A potentiometer has three terminals (see right part of the picture), one (1) must be connected to i.e. 5V, one (2) to 0V and the terminal connected to the sliding point to the input of the microcontroller (3). This is where we will measure the variable voltage. Now when we slide the cursor along the resistor very close to the terminal connected to 5V we will get voltage values close to 5V, when we will slide the cursor close to the terminal connected to 0V on the third terminal we will get voltages near 0V.  
In the picture we suppose to have a resistor with a total resistance of 15Kohm. According how we place the cursor we can obtain a situation where, for example, we have one resistor of 5Kohm and one of 10kohm.
We will now consider equal to zero the current flowing into the Lilypad through its input pin, and as a result we will have that both resistors are crossed by the same amount of current. Applying Ohm's Law we calculate the current flowing I = 5V / 15k Ohm = 0.0003 Amp. The voltage drop across R1 will then be V = R1 * I = 5000 * 0.0003 = 1.66 V.   That means that our input pin will be at 5V - 1.66V = 3.34 V.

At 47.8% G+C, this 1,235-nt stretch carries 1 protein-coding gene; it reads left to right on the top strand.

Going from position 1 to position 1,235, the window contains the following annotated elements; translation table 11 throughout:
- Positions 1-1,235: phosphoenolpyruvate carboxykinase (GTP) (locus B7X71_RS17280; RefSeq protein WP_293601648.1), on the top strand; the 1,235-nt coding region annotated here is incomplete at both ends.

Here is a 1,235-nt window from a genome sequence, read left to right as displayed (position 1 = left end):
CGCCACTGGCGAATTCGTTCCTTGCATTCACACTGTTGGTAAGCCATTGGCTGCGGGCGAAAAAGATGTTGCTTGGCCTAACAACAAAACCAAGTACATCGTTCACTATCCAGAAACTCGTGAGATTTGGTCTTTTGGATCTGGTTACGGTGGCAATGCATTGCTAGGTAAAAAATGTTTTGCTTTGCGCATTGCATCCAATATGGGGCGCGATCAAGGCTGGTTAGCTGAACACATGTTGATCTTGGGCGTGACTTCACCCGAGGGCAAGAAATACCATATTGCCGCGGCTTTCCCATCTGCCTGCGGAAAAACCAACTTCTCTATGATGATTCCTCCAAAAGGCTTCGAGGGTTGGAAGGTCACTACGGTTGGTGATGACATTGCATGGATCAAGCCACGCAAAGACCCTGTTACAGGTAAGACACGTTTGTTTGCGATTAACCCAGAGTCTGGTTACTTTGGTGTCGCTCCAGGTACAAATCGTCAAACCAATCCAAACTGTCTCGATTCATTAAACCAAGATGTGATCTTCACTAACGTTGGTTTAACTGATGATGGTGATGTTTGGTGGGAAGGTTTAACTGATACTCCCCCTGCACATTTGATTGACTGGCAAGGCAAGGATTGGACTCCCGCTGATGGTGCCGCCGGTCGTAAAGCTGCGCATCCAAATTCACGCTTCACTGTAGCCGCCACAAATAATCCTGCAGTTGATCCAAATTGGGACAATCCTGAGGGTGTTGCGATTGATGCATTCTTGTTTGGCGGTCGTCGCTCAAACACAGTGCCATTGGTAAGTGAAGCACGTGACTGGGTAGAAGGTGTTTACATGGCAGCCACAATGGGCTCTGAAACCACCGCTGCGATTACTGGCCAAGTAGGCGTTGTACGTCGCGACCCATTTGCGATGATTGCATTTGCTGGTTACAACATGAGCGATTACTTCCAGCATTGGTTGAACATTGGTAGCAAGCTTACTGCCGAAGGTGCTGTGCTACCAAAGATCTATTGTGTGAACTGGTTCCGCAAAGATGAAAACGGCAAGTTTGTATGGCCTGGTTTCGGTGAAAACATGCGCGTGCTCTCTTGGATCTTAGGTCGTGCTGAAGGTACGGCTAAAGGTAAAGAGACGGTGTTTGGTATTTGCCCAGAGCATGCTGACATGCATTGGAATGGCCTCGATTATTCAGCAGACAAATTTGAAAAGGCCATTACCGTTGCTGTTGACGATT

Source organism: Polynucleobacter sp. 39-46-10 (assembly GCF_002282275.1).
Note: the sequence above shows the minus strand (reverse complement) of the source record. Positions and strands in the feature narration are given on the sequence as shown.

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    6 Discussions

    Interesting! It might be a little clearer to those with an electronics background if you referred to at as the "wiper" (the name of the equivalent bit on a "hard" potentiometer) rather than the "cursor".

    You also need to take into account the resistance of the conductive tape that you're using in the wiper as it will affect how your pot interacts with what you connect it to. The real circuit diagram of your widget is:


    1 reply

    Sorry, I'm not English mothertongue.. I'll use wiper next time.
    Of course you need to take into consideration the resistance of the conductive tape of the wiper, but I didn't want to make too difficult and I decided not to mention it. Also, that is constant and doesn't change with wiper movement.


    9 years ago on Introduction

    You've got an empty "Step 1," which you might want to just delete :-) This is very nice. I was a bit confused by what you meant by "cursor." It might help to have a step where you show the pot in use, connected to a multimeter, perhaps? Show the sliding ring (cursor) in different positions, with the meter reading for each position.

    2 replies

    Reply 9 years ago on Introduction

    thank you for your 'publishing' help! In the description of the materials I added that when we use the toggle clasp in the potentiometer, it works as a cursor (the sliding part) of the potentiometer. It should be clear now. I put a video on how it works connected to an Arduino. I'm thinking to add some theory, too, but I'm always scared to go too much deep in theory..


    Reply 9 years ago on Introduction

    Theory is great! Thanks very much for adding the information; I think it will help people understand bette what's going on. If you are open to more additions, you might consider putting the "theory of operation" stuff in a separate step, either right after the intro, or better, at the very end (so people can skip it easily if they want to).